DEAR BOB: We are in the process of trying to buy our first home. Actually, it is a condominium. When we visited a Sunday open house, my wife and I had instant rapport with the listing agent. We got along great. That afternoon we made a written purchase offer, which the seller accepted that evening. However, when we got back to our apartment and read over the paperwork we signed, we realized the listing agent was acting as a “dual agent” for both buyer and seller. We then realized we probably offered too much for the condo because we didn’t have our own agent advising us. How can we get out of this deal? –Ruben R.

DEAR RUBEN: If there were no misrepresentations and all the required paperwork including the agency disclosure form was presented to you and you signed each paper, you probably have a binding sales contract.

Purchase Bob Bruss reports online.

Just because one agent represents both the home seller and the buyer, as a disclosed dual agent, doesn’t mean there was anything illegal or improper.

You knew the open house host was the listing agent. But you proceeded to make a purchase offer through that agent, and the seller accepted your offer. At the same time, you were presented with an agency disclosure form, which showed the listing agent was also acting as a “dual agent” representing you.

Perhaps you could have done better if you had your own buyer’s agent representing your best interests. But because everything was properly disclosed to you, there is no valid reason to back out of your condo purchase. For more details, please consult a local real estate attorney.


DEAR BOB: A few months ago, a neighbor sold her house to a buyer who said he was going to live in the residence. Instead, he rented the house. The people he rented to moved in about 20 extra people. The place is a mess. Is there anything we neighbors can do? –Mildred W.

DEAR MILDRED: Yes. You have either a private nuisance affecting only a few adjoining neighbors or a public nuisance affecting a large number of nearby residents.

Your first step should be to contact the landlord, politely explain the situation, and ask him to abate the nuisance, which is disturbing the neighborhood. Maybe he is not aware of the situation.

If that doesn’t work, then legal action may be required. You can bring a private nuisance abatement action against the owner to remove the nuisance. However, before you do that, check with local officials to learn if any city or county occupancy ordinances are being violated.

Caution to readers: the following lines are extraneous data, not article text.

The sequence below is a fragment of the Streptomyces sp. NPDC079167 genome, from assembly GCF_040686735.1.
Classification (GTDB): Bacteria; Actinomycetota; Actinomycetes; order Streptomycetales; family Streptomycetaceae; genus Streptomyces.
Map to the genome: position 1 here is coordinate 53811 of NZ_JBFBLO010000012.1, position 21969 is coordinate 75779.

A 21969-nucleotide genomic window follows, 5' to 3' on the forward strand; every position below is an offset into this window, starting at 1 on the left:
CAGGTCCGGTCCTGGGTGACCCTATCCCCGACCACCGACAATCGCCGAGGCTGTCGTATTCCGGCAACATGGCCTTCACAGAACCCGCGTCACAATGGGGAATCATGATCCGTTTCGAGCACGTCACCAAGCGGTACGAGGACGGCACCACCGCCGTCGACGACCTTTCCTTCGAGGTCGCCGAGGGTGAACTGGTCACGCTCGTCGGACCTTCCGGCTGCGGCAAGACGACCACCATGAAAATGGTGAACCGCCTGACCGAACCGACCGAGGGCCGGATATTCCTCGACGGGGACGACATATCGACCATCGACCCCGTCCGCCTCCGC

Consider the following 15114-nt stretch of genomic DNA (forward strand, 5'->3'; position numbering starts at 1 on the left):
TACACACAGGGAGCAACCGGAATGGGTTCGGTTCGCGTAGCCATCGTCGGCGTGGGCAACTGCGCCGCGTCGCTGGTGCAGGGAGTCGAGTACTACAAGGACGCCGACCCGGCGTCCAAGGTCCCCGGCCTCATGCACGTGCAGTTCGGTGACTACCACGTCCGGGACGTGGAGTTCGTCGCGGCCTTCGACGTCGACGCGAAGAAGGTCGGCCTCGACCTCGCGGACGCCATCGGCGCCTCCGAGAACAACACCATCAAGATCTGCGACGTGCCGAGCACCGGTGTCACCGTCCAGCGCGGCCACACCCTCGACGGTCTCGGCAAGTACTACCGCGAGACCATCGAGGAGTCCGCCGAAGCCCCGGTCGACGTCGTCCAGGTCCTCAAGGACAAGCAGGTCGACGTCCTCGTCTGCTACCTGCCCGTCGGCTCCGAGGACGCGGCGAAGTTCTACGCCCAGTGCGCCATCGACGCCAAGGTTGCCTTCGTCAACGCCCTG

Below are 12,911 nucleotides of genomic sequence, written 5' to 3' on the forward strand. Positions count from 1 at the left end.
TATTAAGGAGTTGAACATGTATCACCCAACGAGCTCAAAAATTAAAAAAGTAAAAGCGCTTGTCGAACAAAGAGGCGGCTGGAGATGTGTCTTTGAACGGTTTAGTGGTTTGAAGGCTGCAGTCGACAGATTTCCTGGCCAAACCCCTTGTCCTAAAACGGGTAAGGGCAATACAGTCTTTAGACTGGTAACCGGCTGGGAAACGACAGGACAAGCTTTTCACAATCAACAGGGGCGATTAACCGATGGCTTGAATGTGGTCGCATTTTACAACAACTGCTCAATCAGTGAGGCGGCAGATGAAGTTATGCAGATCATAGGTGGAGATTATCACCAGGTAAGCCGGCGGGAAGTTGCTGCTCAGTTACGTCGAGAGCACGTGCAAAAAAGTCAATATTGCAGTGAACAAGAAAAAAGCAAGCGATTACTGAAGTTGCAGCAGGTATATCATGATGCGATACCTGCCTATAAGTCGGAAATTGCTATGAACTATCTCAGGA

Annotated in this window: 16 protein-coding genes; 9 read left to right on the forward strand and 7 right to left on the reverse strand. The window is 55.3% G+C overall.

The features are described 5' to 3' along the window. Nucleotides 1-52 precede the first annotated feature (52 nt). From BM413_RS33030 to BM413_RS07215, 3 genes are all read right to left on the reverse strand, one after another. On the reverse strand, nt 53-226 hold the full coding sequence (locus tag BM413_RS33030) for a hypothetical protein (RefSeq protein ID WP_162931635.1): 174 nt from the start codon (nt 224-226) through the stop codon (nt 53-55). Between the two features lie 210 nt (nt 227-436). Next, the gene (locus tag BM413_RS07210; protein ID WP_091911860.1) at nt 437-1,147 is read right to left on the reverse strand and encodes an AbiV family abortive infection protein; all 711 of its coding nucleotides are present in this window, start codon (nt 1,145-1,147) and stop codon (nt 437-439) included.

If you discover there is a maximum occupancy limit, then ask the city or county attorney to step in to abate a public nuisance that violates a local ordinance.


DEAR BOB: My father passed away about five years ago. His will left his house to me, his only child, subject to a life estate for his second wife (my stepmother). She is letting the house run down. But she pays the small mortgage payment and the property taxes. As she is only 46, I am afraid by the time she passes on, there will be nothing left to inherit (if I am still alive). Is there anything I can do to get her to either maintain the house or give up her life estate? –Steve R

DEAR STEVE: Sorry, unless you can prove your stepmother life tenant is allowing the house to deteriorate by “waste,” there is nothing you can do. As the remainderman, you have no legal right to get rid of your life tenant unless she commits serious waste of the property. For full details, please consult a local real estate attorney.

The new Robert Bruss special report, “Probate Property Profit Secrets Revealed,” is now available for $5 from Robert Bruss, 251 Park Road, Burlingame, CA 94010 or by credit card at 1-800-736-1736 or instant Internet delivery at Questions for this column are welcome at either address.

(For more information on Bob Bruss publications, visit his
Real Estate Center

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